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Twitter. The word sounds faintly unprofessional. In reality, however, it carries the clout of a giant. estimates that the number of Twitter users has skyrocketed from roughly 18 million in the U.S. to over 75 million in the past quarter—a jump of over 317 percent. Even with the rapid escalation of people using Twitter, it’s not necessarily the best way to generate new business. Which doesn’t mean it’s not valuable. Let me explain. Twitter users “follow” you by clicking a button, meaning others can see what you post when they sign into your account. The same goes for you when you choose to follow someone. A main difference from Facebook is that your posts can only contain up to 160 characters. Limiting to 160 characters is not a drawback. With the onslaught of information available on the Web, short is sweet. Normally users will not follow other users they do not know, so this is a great way to let current patients know any special promotions or services you are providing. You can generate more business from your existing clients, and it is likely that they’ll let their friends know about your practice’s deals and high quality of work. Twitter is also the one place where you can discreetly stay acquainted with your competition. By following a competing dentist, you can easily see what products or services they are promoting. They of course will be able to see that you are a follower, but chances are they will turn around and follow you as well. You can even follow your friends from dental school to see what their specific interests are within the industry.

I, We, YouTube

YouTube is no longer considered a media upstart. That’s not because it has popularity. Rather the video-hosting service has redefined what it is to be mainstream. Popular clips explode into public view, sometimes even winding up featured on CBS, NBC and ABC. Bring your practice to life by setting up your own YouTube channel. The look and name of your channel are customizable, so make sure consider how you want your audience to feel about your practice when they see it. Demos, patient testimonials and procedure results can all be featured by simply recording and posting them on your channel. Post links to your YouTube channel on your website and additional social media sites, and provide potential patients with a personal view of your practice. The amount of publicity generated from your social media sites clearly depends on how creatively and frequently you use them. Dan McConnell, principal of a large Northwest crisis communications firm, says “Social networks are no longer the ‘new’ media. They have changed the world of mass media and are now leading mainstream media in new and very exciting directions. Public relations can now reach targeted audiences in innovative interactive ways we simply couldn’t have imagined before.” As always, there is power in numbers. Posting information about the same promotion on all your social media sites is an effective approach—the maximum amount of people will have access to it that way. Be sure to not bombard people by repeating the same information or deal multiple times. This repetition can be at least boring or at most annoying and cause people to ignore your future posts. If you’re new to social media, it may seem a bit intimidating. But fear not. You navigated dental school, after all! Google and Bing are powerful tools, and they can provide you with a plethora of information about any social media site. You already well understand the reasons you and your staff provide excellent care—and social media is just another tool, another way to get the word out and connect to people who need your help.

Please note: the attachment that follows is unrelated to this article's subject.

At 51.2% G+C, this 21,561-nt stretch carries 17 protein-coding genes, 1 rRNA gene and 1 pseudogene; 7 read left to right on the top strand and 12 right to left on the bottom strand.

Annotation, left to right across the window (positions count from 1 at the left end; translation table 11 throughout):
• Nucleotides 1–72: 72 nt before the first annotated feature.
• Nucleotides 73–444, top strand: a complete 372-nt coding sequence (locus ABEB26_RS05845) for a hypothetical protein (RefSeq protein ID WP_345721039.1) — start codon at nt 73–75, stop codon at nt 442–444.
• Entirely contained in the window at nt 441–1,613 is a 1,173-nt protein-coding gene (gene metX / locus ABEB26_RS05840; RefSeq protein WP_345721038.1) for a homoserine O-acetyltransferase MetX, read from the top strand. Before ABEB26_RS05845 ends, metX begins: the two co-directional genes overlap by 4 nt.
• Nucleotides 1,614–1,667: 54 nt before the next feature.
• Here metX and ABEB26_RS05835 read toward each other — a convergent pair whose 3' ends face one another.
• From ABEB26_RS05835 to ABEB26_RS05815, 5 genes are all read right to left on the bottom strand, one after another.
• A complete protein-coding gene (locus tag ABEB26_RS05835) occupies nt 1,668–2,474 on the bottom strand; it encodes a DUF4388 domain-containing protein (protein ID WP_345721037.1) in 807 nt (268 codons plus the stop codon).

The information contained in this, or any case study post in Incisor, should never be considered a proper replacement for necessary training and/or education regarding adult oral conscious sedation. Regulations regarding sedation vary by state. This is an educational and informational piece. DOCS Education accepts no liability whatsoever for any damages resulting from any direct or indirect recipient's use of or failure to use any of the information contained herein. DOCS Education would be happy to answer any questions or concerns mailed to us at 3250 Airport Way S, Suite 701 | Seattle, WA 98134. Please print a copy of this posting and include it with your question or request.